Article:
Purity: based on the amount (or lack thereof) or foreign matter, such as leaves and seed-coat splinters
Fiber length: impacted by both genetics and environmental conditions
Raw denim aficionados, crocking is the likely-familiar occurrence of dye rubbing off onto your skin or other fabrics. Just one of the many things that gives raw denim its character, crocking is the cause of fades and fabric wear.
This rare type of denim fades into a crisscross pattern. It’s made by weaving uneven yarns in the weft and warp directions.
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Also, denim fanatic. If denim had roadies, denim heads would be first in line. These denim enthusiasts eat, sleep, and breathe denim.
This enzyme rinse softens denim. Science nerds: desizing uses either amylase enzymes, an oxidizing agent, or sulfuric acid to strip the solution that’s added to the fabric during the sizing process.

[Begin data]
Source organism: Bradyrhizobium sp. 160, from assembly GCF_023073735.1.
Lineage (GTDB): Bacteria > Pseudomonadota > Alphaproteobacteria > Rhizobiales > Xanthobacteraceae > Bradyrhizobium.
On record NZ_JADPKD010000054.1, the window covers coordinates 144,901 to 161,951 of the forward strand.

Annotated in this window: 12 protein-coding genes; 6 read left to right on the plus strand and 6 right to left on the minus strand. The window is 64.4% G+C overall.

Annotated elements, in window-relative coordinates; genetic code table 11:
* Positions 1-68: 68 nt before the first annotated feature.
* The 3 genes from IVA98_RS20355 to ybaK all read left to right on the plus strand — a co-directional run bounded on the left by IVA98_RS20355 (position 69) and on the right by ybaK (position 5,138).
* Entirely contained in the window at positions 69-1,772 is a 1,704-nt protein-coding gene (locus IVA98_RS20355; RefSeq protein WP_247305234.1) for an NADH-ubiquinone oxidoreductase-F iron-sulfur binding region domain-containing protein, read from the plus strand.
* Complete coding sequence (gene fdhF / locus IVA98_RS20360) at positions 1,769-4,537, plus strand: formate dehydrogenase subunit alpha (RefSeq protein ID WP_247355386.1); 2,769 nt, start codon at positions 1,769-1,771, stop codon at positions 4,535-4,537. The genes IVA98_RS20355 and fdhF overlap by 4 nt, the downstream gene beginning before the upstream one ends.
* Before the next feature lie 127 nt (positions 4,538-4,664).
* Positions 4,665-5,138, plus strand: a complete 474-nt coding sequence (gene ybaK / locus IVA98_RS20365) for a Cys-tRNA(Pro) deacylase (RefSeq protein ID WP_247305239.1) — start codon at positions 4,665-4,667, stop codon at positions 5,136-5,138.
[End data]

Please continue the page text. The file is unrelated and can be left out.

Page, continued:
This is yet another step of the spinning process in which the slivers are teased out after they’re carded and combed. Drawing, or drafting, helps to smooth the unruly slivers before they’re twisted into yarn.
This denim weave uses ring-spun yarn for both the warp and weft threads. The result is a soft, textured fabric—making it pricier and more valuable than open end and regular ring-spun denim.
This cotton cloth, which originated in the Indian village of Dungri, was used by the British to make sails, tents, and, when leftover, clothing. Working men made this fabric popular in the 20th century by wearing overalls: dungarees with a bib and shoulder straps. In some countries, “dungaree” and “denim” are used interchangeably.